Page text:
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Category: Performance

Hey hey `font-display`

Y’all know about font-display? It’s pretty great. It’s a CSS property that you can use within @font-face blocks to control how, visually, that font loads. Font loading is really pretty damn complicated. Here’s a guide from Zach Leatherman to prove it, which includes over 10 font loading strategies, including strategies that involve critical inline CSS of subsets of fonts combined with loading the rest of the fonts later through JavaScript. It ain’t no walk in the park. Using font-display is kinda like a walk in the park though. It’s just a single line of CSS. It doesn’t solve everything that Zach’s more exotic demos do, but it can go a long way with that one line. It’s notable to bring up right now, as support has improved a lot lately. It’s now in Firefox 58+, Chrome 60+, Safari 11.1+, iOS 11.3+, and Chrome on Android 64+. Pretty good. What do you get from it? The ability to control FOUT and FOIT as is right for your project, two things that both kinda suck in regards to font loading. We’ve got a couple posts on it around here: font-display for the Masses by Jeremy Wagner If you really dislike FOUT, font-display: optional might be your jam by me Reminder: FOUT = Flash of Unstyled Text FOIT = Flash of Invisible Text Neither is great. In a perfect world, our custom...

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Chrome DevTools “Local Overrides”

There’s been two really interesting videos released recently that use the “Local Overrides” feature of Chrome DevTools in order to play with web performance without even touching the original source code. Umar Hansa: Improving the performance of with local overrides and font-display Harry Roberts: Using Chrome’s ‘Local Overrides’ to Test Performance Hypotheses The big idea is that you can literally edit CSS and reload the page and your changes stick. Meaning you can use the other performance testing tools inside DevTools to see if your changes had the effect you wanted them to have. Great for showing a client a change without them having to set up a whole dev environment for you. Direct Link to Article — Permalink The post Chrome DevTools “Local Overrides” appeared first on CSS-Tricks....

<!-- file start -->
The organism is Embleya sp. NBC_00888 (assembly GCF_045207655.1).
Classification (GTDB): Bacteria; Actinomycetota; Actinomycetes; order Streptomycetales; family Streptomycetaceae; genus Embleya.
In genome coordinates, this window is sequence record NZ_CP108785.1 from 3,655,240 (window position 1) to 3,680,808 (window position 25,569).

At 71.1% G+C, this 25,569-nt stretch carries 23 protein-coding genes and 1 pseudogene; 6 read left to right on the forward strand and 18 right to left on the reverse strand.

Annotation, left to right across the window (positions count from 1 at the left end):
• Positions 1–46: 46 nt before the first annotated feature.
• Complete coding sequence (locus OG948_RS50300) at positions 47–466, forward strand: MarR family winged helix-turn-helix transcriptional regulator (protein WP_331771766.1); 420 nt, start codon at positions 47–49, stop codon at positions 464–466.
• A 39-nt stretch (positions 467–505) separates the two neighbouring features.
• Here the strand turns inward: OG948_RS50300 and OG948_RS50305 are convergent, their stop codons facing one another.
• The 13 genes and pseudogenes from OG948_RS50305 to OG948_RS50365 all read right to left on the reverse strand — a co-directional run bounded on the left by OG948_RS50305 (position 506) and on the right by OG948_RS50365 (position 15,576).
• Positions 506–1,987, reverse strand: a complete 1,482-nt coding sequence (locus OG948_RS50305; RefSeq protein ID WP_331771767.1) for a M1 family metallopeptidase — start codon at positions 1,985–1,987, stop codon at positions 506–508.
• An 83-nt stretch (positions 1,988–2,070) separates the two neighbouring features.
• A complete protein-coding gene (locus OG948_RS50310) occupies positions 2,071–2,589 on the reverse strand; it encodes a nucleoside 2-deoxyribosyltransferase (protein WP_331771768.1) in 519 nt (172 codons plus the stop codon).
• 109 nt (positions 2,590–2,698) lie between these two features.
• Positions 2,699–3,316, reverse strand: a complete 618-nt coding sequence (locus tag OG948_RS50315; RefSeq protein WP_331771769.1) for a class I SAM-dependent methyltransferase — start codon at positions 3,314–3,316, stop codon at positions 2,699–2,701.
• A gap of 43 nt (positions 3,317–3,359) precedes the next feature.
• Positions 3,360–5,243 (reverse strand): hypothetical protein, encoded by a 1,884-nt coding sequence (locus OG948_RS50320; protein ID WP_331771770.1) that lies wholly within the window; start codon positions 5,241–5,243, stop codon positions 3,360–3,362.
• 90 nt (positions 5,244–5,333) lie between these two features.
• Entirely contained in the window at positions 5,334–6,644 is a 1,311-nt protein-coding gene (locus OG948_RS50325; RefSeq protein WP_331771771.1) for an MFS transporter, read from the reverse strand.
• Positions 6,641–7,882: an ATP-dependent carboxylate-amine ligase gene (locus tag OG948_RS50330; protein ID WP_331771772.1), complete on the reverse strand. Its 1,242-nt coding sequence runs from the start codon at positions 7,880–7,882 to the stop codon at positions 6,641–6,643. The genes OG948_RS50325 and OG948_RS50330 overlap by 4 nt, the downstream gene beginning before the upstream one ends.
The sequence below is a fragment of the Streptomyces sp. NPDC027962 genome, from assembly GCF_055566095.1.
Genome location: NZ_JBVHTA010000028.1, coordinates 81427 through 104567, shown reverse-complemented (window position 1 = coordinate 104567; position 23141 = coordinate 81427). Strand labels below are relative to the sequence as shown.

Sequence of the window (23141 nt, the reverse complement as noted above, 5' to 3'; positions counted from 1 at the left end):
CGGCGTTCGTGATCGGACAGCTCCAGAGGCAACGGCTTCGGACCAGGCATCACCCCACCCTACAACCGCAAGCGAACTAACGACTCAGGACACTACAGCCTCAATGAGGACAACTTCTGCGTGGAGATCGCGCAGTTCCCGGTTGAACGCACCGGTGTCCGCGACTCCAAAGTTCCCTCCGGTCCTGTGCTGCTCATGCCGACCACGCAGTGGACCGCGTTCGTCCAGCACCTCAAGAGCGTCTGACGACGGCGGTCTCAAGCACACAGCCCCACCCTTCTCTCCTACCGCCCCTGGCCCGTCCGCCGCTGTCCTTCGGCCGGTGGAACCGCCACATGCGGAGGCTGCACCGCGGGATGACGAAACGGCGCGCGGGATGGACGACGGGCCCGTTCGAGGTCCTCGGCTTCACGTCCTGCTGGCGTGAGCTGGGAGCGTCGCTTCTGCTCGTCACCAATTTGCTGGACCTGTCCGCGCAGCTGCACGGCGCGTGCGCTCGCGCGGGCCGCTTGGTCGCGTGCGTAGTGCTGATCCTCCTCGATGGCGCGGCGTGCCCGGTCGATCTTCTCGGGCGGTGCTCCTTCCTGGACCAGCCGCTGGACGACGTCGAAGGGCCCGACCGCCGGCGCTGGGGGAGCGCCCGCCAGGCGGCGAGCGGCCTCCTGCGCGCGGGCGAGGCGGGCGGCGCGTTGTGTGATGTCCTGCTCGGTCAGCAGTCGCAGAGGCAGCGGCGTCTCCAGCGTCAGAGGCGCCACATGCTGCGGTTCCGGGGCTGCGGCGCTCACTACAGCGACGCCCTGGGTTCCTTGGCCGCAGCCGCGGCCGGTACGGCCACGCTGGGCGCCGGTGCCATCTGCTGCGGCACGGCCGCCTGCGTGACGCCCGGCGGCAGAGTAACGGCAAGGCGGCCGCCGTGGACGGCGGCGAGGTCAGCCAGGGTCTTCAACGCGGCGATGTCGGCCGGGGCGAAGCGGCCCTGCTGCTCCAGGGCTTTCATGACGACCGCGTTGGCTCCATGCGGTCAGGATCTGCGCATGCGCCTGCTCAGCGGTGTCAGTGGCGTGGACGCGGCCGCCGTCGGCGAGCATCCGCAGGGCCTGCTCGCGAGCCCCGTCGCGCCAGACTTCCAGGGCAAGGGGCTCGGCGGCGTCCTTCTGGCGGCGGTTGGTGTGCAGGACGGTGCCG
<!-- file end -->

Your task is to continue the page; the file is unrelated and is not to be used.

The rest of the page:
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Monitoring unused CSS by unleashing the raw power of the DevTools Protocol

From Johnny’s dev blog: The challenge: Calculate the real percentage of unused CSS Our goal is to create a script that will measure the percentage of unused CSS of this page. Notice that the user can interact with the page and navigate using the different tabs. DevTools can be used to measure the amount of unused CSS in the page using the Coverage tab. Notice that the percentage of unused CSS after the page loads is ~55%, but after clicking on each of the tabs, more CSS rules are applied and the percentage drops down to just ~15%. That’s why I’m so skeptical of anything that attempts to measure “unused CSS.” This is an incredibly simple demo (all it does is click some tabs) and the amount of unused CSS changes dramatically. If you are looking for accurate data on how much unused CSS is in your codebase, in an automated fashion, you’ll need to visit every single URL on your site and trigger every possible event on every element and continue doing that until things stop changing. Then do that for every possible state a user could be in—in every possible browser. Here’s another incredibly exotic way I’ve heard of it being done: Wait a random amount of time after the page loads Loop through all the selectors in the CSSOM Put a querySelector on them and see...

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Front-End Performance Checklist

Vitaly Friedman swings wide with a massive list of performance considerations. It’s a well-considered mix of old tactics (cutting the mustard, progressive enhancement, etc.) and newer considerations (tree shaking, prefetching, etc.). I like the inclusion of a quick wins section since so much can be done for little effort; it’s important to do those things before getting buried in more difficult performance tasks. Speaking of considering performance, Philip Walton recently dug into what interactive actually means, in a world where we throw around acronyms like TTI: But what exactly does the term “interactivity” mean? I think most people reading this article probably know what the word “interactivity” means in general. The problem is, in recent years the word has been given a technical meaning (e.g. in the metric “Time to Interactive” or TTI), and unfortunately the specifics of that meaning are rarely explained. One reason is that the page depends on JavaScript and that JavaScript hasn’t downloaded, parsed, and run yet. That reason is well-trod, but there is another one: the “main thread” might be busy doing other stuff. That is a particularly insidious enemy of performance, so definitely read Philip’s article to understand more about that. Also, if you’re into front-end checklists, check out David Dias’ Front-End Checklist. Direct Link to Article — Permalink Front-End Performance Checklist is a post from CSS-Tricks...

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Quick Wins For Improving Performance And Security Of Your Website

When it comes to building and maintaining a website, one has to take a ton of things into consideration. However, in an era when people want to see results fast, while at the same time knowing that their information online is secure, all webmasters should strive for a couple of things: Improving the performance of their website, Increasing their website’s security. Both of these goals are vital in order to run a successful website....

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